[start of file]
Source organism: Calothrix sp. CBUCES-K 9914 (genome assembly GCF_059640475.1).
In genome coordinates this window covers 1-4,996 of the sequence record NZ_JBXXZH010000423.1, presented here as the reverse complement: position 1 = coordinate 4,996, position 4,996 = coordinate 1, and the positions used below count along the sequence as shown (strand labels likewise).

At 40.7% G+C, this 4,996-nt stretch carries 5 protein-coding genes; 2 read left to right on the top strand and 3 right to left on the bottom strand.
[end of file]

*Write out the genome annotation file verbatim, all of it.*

Source organism: Calothrix sp. CBUCES-K 9914 (genome assembly GCF_059640475.1).
In genome coordinates this window covers 1-4,996 of the sequence record NZ_JBXXZH010000423.1, presented here as the reverse complement: position 1 = coordinate 4,996, position 4,996 = coordinate 1, and the positions used below count along the sequence as shown (strand labels likewise).

At 40.7% G+C, this 4,996-nt stretch carries 5 protein-coding genes; 2 read left to right on the top strand and 3 right to left on the bottom strand.